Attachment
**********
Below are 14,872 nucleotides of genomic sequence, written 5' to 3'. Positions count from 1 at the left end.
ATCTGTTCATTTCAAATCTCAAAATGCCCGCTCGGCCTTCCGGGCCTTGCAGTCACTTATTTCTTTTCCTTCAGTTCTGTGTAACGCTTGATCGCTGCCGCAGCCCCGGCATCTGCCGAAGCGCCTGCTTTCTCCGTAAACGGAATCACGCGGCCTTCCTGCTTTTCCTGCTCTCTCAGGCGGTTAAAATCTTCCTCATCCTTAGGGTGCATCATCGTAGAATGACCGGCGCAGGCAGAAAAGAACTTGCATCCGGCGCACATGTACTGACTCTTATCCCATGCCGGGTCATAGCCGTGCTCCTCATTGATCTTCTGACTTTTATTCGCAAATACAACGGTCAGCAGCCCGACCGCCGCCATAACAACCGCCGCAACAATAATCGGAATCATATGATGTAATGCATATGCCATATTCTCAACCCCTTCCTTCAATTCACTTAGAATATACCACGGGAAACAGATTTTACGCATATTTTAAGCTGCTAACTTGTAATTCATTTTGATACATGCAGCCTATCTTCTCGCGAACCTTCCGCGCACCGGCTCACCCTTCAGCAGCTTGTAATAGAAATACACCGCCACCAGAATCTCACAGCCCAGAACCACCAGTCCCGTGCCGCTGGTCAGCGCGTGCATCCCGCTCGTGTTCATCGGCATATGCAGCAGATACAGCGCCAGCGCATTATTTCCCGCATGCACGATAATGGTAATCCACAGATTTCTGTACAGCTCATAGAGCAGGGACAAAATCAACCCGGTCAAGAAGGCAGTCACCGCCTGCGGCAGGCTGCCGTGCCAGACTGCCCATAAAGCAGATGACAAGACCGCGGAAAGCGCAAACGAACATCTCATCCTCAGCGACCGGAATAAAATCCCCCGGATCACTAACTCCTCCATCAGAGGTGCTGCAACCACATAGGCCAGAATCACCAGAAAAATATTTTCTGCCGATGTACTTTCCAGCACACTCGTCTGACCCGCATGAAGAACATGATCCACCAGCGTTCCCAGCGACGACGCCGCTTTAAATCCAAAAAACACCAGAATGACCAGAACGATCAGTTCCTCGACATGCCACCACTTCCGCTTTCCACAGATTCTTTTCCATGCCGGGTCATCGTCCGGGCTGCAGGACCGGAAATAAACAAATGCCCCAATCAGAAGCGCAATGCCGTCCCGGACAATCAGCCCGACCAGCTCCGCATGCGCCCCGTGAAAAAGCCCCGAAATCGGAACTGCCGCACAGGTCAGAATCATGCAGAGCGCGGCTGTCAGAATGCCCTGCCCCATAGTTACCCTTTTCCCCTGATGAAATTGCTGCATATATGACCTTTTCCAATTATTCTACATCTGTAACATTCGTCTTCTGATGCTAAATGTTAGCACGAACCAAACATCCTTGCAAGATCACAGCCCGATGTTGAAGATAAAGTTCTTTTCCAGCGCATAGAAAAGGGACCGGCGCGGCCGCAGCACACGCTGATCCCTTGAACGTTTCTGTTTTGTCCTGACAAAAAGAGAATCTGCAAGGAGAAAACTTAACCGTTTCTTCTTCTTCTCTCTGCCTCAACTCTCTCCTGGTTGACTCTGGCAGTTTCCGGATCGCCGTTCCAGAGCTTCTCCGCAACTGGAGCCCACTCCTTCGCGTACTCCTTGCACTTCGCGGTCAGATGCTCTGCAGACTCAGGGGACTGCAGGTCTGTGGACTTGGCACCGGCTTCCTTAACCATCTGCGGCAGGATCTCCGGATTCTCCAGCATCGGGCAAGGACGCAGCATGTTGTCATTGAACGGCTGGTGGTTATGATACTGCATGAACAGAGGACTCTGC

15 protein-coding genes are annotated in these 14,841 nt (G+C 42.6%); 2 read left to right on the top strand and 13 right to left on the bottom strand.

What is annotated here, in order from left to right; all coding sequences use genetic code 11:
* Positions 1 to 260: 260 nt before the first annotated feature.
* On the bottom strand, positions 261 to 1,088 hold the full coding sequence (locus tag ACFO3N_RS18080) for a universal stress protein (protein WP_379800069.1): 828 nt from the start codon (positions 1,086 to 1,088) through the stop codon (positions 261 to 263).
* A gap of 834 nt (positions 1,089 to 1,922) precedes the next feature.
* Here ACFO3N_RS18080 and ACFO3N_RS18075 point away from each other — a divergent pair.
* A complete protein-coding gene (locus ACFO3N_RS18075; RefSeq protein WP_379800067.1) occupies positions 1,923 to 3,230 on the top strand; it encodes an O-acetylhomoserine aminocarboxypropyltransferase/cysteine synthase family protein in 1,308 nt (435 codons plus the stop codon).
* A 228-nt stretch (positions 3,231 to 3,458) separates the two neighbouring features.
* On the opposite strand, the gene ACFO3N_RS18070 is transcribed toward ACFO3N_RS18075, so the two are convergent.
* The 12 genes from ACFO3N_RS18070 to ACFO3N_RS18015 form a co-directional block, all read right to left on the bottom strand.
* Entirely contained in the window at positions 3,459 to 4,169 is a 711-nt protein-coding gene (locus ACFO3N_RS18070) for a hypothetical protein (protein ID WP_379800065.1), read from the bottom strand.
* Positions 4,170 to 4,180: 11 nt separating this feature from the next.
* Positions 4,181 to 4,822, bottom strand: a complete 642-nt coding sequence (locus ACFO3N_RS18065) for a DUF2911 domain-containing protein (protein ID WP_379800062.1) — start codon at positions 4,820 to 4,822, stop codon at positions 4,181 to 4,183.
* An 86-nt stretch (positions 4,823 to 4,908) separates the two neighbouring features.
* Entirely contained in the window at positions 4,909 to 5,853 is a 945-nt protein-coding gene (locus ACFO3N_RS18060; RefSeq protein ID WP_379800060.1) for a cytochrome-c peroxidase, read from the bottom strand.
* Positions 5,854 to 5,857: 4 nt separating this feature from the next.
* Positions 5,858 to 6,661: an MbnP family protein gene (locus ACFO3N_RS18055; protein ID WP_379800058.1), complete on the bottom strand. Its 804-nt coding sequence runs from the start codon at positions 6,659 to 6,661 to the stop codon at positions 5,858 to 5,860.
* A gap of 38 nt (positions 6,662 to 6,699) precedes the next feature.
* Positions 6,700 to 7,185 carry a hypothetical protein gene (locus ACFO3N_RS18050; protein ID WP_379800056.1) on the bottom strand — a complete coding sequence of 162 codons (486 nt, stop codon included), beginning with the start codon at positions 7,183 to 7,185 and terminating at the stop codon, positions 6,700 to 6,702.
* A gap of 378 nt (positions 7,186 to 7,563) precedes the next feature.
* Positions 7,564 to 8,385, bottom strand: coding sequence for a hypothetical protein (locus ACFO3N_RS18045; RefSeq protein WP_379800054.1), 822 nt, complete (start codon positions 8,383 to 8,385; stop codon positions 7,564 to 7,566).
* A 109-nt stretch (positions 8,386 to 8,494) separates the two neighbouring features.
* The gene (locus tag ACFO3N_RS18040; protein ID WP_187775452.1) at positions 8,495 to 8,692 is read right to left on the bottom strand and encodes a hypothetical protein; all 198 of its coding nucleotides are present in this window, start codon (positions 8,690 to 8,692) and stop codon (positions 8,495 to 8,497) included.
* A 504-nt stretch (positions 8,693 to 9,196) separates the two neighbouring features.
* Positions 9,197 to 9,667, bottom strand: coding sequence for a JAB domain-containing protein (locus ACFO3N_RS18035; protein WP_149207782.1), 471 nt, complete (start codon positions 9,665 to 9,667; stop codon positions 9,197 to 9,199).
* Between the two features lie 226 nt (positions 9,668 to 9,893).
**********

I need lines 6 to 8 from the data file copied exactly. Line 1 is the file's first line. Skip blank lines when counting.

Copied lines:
* On the bottom strand, positions 261 to 1,088 hold the full coding sequence (locus tag ACFO3N_RS18080) for a universal stress protein (protein WP_379800069.1): 828 nt from the start codon (positions 1,086 to 1,088) through the stop codon (positions 261 to 263).
* A gap of 834 nt (positions 1,089 to 1,922) precedes the next feature.
* Here ACFO3N_RS18080 and ACFO3N_RS18075 point away from each other — a divergent pair.